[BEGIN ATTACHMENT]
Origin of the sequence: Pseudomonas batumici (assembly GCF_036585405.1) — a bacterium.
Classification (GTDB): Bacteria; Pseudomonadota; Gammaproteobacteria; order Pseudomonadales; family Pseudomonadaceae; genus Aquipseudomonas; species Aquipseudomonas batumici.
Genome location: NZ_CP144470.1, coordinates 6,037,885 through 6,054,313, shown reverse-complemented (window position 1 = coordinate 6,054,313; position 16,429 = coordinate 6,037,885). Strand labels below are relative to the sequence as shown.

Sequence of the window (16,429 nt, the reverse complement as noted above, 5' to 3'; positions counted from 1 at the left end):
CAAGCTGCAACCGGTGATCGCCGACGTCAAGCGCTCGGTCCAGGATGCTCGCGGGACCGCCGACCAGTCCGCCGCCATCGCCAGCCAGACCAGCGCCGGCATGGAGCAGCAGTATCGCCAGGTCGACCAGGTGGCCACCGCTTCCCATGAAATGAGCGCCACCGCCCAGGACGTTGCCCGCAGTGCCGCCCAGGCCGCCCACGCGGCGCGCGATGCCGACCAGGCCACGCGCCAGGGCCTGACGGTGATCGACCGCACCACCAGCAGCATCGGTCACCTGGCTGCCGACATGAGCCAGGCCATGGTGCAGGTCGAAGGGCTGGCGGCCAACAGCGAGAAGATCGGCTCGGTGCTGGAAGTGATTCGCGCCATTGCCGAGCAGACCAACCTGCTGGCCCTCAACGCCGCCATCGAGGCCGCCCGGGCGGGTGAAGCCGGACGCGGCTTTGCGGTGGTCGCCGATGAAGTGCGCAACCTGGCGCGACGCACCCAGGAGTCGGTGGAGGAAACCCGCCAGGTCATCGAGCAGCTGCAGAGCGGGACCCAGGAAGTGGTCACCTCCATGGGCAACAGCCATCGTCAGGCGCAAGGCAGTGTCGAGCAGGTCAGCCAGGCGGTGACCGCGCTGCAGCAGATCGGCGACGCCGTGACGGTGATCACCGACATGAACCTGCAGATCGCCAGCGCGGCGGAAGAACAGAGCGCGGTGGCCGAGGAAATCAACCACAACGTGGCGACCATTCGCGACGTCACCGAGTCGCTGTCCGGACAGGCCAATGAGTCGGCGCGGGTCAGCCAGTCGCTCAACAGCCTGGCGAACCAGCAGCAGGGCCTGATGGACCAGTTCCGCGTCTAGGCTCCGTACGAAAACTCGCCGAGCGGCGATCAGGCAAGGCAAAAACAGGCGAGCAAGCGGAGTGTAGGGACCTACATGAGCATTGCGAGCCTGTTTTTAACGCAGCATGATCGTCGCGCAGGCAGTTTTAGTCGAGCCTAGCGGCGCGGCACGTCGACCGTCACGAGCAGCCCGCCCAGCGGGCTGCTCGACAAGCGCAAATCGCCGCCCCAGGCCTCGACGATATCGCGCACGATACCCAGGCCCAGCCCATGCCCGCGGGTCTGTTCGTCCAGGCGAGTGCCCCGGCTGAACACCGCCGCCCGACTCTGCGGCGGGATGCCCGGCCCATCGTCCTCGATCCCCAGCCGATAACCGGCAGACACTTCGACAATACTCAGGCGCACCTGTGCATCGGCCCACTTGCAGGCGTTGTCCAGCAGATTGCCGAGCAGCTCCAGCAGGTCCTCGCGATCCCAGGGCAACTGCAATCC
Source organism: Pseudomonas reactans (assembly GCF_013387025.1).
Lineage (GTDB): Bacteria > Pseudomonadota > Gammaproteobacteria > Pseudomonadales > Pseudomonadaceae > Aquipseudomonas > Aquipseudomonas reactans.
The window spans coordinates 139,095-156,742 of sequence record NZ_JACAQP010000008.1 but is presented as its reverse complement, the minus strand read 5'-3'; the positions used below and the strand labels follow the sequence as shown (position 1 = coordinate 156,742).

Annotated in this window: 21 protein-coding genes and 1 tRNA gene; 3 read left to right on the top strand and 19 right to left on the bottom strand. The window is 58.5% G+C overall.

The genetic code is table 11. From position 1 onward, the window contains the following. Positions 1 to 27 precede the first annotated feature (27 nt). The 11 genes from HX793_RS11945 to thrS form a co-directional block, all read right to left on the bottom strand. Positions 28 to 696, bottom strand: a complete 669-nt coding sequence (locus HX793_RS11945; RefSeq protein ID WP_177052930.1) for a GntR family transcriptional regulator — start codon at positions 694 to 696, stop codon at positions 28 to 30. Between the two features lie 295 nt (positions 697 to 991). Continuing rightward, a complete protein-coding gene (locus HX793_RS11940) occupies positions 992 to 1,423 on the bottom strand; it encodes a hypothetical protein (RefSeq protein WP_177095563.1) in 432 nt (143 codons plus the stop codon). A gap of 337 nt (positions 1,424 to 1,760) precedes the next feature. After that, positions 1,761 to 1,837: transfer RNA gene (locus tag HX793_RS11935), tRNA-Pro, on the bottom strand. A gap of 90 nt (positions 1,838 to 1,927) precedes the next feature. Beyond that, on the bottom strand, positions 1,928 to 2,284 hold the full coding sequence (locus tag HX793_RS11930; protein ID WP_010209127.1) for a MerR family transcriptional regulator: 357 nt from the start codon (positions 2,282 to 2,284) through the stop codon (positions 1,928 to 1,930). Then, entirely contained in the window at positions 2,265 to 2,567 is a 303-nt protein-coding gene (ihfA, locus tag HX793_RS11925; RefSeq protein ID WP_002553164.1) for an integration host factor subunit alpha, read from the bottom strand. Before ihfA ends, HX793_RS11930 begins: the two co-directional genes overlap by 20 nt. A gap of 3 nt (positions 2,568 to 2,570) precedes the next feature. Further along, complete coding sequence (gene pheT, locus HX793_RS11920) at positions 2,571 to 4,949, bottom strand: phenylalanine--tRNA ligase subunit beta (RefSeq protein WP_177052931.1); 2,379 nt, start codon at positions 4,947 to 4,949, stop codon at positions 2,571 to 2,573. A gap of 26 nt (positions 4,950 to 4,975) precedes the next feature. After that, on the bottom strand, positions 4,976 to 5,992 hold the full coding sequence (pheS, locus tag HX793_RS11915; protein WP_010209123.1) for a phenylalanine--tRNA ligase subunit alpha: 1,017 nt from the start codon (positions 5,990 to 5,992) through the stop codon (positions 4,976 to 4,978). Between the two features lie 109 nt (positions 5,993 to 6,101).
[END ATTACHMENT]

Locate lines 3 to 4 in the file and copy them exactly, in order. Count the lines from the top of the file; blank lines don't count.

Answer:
Genome location: NZ_CP144470.1, coordinates 6,037,885 through 6,054,313, shown reverse-complemented (window position 1 = coordinate 6,054,313; position 16,429 = coordinate 6,037,885). Strand labels below are relative to the sequence as shown.

Sequence of the window (16,429 nt, the reverse complement as noted above, 5' to 3'; positions counted from 1 at the left end):